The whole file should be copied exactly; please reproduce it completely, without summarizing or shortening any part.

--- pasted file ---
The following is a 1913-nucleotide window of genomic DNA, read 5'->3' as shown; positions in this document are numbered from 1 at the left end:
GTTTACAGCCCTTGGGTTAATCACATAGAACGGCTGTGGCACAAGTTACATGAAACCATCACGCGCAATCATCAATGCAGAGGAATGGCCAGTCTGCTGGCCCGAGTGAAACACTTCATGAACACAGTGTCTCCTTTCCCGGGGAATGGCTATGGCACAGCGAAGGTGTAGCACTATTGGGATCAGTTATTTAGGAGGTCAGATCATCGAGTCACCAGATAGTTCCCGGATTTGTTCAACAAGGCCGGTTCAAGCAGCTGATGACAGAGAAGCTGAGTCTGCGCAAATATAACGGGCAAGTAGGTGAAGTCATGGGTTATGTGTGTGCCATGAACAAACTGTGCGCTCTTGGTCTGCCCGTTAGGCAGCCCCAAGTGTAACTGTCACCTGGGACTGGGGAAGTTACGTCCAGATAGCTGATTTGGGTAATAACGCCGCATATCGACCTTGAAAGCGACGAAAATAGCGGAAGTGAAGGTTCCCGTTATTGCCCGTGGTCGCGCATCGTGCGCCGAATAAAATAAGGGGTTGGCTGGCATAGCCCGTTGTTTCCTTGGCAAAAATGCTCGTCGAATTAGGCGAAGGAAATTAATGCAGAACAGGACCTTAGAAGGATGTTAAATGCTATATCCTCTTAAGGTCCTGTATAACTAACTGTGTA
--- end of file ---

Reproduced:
The following is a 1913-nucleotide window of genomic DNA, read 5'->3' as shown; positions in this document are numbered from 1 at the left end:
GTTTACAGCCCTTGGGTTAATCACATAGAACGGCTGTGGCACAAGTTACATGAAACCATCACGCGCAATCATCAATGCAGAGGAATGGCCAGTCTGCTGGCCCGAGTGAAACACTTCATGAACACAGTGTCTCCTTTCCCGGGGAATGGCTATGGCACAGCGAAGGTGTAGCACTATTGGGATCAGTTATTTAGGAGGTCAGATCATCGAGTCACCAGATAGTTCCCGGATTTGTTCAACAAGGCCGGTTCAAGCAGCTGATGACAGAGAAGCTGAGTCTGCGCAAATATAACGGGCAAGTAGGTGAAGTCATGGGTTATGTGTGTGCCATGAACAAACTGTGCGCTCTTGGTCTGCCCGTTAGGCAGCCCCAAGTGTAACTGTCACCTGGGACTGGGGAAGTTACGTCCAGATAGCTGATTTGGGTAATAACGCCGCATATCGACCTTGAAAGCGACGAAAATAGCGGAAGTGAAGGTTCCCGTTATTGCCCGTGGTCGCGCATCGTGCGCCGAATAAAATAAGGGGTTGGCTGGCATAGCCCGTTGTTTCCTTGGCAAAAATGCTCGTCGAATTAGGCGAAGGAAATTAATGCAGAACAGGACCTTAGAAGGATGTTAAATGCTATATCCTCTTAAGGTCCTGTATAACTAACTGTGTA